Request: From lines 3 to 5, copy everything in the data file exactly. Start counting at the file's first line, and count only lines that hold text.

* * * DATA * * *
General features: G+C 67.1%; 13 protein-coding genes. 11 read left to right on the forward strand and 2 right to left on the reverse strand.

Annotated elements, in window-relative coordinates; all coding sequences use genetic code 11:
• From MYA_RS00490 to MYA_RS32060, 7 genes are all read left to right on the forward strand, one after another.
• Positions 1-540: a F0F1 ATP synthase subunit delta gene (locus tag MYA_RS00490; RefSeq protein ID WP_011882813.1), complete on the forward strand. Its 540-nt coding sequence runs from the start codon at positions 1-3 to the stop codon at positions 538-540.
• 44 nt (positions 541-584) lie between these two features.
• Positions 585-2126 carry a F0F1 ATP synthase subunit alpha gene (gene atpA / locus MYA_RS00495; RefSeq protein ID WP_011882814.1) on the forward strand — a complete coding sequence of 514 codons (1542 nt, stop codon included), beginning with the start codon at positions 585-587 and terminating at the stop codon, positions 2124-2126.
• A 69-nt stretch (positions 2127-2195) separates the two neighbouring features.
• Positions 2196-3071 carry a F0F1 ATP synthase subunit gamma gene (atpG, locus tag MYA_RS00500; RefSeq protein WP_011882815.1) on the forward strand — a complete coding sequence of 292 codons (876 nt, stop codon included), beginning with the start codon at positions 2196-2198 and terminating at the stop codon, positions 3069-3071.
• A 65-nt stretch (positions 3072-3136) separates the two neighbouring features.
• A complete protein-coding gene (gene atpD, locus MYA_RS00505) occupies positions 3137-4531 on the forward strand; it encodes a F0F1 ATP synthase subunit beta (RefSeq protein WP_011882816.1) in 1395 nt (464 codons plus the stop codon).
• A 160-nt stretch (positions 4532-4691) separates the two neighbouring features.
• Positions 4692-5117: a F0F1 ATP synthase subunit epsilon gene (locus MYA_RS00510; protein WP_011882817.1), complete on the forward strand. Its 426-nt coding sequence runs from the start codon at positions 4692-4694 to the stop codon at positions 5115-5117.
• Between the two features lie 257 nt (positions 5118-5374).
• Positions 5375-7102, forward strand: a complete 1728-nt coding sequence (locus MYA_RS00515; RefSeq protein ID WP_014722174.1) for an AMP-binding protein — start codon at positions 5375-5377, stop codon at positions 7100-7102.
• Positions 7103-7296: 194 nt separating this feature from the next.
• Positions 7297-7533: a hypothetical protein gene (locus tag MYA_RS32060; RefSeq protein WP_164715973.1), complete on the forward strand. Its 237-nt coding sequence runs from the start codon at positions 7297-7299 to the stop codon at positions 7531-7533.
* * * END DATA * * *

• From MYA_RS00490 to MYA_RS32060, 7 genes are all read left to right on the forward strand, one after another.
• Positions 1-540: a F0F1 ATP synthase subunit delta gene (locus tag MYA_RS00490; RefSeq protein ID WP_011882813.1), complete on the forward strand. Its 540-nt coding sequence runs from the start codon at positions 1-3 to the stop codon at positions 538-540.
• 44 nt (positions 541-584) lie between these two features.